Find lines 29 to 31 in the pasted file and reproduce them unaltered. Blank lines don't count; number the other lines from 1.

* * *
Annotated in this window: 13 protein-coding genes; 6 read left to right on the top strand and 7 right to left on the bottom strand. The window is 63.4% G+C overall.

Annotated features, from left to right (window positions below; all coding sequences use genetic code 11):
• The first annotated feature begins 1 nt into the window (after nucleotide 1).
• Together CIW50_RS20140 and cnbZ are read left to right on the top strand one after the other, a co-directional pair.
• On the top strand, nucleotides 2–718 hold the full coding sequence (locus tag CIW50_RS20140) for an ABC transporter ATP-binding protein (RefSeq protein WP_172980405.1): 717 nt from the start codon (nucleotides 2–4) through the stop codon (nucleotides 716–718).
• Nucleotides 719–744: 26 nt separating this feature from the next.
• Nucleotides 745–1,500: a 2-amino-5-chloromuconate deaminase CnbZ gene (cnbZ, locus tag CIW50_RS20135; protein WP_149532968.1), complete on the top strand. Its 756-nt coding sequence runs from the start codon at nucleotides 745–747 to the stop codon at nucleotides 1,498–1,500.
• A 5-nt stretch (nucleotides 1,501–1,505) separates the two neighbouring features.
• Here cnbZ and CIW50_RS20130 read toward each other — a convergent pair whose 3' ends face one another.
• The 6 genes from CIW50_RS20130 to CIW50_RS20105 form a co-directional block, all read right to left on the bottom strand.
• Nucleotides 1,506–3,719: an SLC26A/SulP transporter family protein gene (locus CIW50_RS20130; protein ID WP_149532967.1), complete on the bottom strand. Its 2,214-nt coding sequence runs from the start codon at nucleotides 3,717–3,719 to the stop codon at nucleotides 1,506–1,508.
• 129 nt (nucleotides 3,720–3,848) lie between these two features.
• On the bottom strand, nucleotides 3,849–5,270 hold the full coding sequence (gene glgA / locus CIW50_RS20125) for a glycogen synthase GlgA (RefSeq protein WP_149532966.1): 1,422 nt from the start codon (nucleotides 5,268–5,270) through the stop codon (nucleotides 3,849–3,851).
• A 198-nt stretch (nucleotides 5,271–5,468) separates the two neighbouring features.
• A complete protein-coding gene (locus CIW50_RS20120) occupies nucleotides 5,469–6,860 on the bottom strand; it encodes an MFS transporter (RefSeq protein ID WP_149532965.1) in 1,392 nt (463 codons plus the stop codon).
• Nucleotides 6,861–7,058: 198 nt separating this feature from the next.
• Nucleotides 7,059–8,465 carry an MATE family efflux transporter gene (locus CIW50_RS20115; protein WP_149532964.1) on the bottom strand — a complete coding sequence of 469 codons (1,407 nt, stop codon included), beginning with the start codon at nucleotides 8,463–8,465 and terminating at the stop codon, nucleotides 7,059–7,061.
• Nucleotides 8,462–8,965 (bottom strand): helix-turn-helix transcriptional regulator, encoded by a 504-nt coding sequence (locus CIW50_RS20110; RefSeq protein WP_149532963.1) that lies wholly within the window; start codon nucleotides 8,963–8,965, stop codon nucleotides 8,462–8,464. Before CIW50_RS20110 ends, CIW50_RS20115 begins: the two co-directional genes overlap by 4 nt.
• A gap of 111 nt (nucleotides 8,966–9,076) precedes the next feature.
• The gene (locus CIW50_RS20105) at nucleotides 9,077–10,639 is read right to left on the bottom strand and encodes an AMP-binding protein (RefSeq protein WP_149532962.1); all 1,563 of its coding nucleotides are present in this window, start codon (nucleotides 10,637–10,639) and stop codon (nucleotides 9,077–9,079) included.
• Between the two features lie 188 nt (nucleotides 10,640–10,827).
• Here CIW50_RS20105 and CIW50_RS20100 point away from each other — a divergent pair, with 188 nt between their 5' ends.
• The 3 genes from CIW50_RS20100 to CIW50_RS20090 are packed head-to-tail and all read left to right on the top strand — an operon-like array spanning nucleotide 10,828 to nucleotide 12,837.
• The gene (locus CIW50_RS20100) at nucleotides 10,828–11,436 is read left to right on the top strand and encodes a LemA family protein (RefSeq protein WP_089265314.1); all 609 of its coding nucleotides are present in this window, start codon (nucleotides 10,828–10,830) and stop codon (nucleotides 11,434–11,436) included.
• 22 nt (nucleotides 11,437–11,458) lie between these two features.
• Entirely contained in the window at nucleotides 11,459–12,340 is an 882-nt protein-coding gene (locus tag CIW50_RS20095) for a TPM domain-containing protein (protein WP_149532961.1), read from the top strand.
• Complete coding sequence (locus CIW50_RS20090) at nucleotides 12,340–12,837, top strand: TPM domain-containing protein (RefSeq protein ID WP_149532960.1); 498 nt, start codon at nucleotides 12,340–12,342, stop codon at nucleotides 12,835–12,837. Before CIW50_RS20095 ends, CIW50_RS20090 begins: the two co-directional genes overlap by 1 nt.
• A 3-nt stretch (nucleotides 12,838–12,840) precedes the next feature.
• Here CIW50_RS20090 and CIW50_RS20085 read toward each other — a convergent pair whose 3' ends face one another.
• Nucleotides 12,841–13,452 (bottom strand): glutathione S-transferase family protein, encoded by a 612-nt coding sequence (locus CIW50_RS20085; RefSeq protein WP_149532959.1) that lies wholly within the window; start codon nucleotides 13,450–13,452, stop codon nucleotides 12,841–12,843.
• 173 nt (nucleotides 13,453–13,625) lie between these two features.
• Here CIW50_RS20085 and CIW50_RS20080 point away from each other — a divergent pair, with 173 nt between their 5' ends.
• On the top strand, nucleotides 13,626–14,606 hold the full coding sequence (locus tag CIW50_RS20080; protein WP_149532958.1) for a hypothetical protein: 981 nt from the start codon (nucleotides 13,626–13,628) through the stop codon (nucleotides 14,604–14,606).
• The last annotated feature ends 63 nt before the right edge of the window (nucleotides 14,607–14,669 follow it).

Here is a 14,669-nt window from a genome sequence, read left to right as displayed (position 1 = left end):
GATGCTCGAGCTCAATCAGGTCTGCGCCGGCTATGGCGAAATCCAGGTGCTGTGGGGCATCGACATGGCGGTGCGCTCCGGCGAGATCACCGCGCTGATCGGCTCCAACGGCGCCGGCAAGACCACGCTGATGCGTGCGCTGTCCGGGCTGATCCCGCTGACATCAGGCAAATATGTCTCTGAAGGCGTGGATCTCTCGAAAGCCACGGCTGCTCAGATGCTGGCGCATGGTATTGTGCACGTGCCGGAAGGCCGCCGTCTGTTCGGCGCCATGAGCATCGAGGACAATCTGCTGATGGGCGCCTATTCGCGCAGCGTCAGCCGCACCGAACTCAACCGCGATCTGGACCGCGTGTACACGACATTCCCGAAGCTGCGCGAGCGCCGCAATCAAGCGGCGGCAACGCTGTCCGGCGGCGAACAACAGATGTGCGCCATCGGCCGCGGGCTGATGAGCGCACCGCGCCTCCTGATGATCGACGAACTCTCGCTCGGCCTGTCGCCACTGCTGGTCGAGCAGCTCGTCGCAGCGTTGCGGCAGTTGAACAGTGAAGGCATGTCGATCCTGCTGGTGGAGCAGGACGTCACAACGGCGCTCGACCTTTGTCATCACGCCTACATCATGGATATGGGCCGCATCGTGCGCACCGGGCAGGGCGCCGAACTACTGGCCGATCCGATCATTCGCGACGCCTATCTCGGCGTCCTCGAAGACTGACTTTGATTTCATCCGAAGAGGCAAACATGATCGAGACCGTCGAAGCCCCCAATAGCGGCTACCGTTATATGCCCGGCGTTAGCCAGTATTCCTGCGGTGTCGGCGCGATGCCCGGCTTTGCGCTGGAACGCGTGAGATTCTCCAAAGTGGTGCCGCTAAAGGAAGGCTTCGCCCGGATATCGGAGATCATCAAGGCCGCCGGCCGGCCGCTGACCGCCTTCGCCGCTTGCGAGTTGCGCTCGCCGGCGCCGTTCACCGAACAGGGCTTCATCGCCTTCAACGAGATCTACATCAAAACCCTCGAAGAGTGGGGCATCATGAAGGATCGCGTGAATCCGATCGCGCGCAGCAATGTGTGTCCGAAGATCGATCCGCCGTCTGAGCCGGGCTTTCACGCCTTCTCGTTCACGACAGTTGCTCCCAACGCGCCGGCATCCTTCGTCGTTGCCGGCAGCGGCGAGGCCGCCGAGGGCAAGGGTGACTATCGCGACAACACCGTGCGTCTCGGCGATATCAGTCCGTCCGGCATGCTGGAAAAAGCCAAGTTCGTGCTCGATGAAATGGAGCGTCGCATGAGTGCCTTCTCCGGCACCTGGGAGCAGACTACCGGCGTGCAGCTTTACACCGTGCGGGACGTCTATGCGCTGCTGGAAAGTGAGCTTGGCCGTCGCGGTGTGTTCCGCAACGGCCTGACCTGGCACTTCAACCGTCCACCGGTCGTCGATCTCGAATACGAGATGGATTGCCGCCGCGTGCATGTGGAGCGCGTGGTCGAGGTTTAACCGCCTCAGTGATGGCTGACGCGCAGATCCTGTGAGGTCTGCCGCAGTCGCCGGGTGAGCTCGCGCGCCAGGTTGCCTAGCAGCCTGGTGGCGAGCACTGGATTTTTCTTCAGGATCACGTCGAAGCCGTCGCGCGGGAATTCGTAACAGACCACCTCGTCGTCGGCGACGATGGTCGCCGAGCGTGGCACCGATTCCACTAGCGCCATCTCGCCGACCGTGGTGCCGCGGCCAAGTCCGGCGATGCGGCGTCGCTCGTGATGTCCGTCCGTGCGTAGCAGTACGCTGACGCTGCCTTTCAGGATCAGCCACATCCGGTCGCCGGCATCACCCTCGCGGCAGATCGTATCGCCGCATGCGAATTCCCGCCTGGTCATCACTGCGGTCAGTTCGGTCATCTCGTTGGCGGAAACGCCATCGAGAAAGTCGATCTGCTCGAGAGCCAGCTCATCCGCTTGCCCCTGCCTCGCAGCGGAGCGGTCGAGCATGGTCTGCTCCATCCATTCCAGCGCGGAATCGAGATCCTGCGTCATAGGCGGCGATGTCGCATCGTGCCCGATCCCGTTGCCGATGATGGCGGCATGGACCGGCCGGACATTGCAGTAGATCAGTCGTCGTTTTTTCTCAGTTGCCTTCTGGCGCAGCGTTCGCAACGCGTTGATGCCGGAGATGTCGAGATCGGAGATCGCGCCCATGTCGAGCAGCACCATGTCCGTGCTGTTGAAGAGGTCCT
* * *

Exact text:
• Here CIW50_RS20090 and CIW50_RS20085 read toward each other — a convergent pair whose 3' ends face one another.
• Nucleotides 12,841–13,452 (bottom strand): glutathione S-transferase family protein, encoded by a 612-nt coding sequence (locus CIW50_RS20085; RefSeq protein WP_149532959.1) that lies wholly within the window; start codon nucleotides 13,450–13,452, stop codon nucleotides 12,841–12,843.
• 173 nt (nucleotides 13,453–13,625) lie between these two features.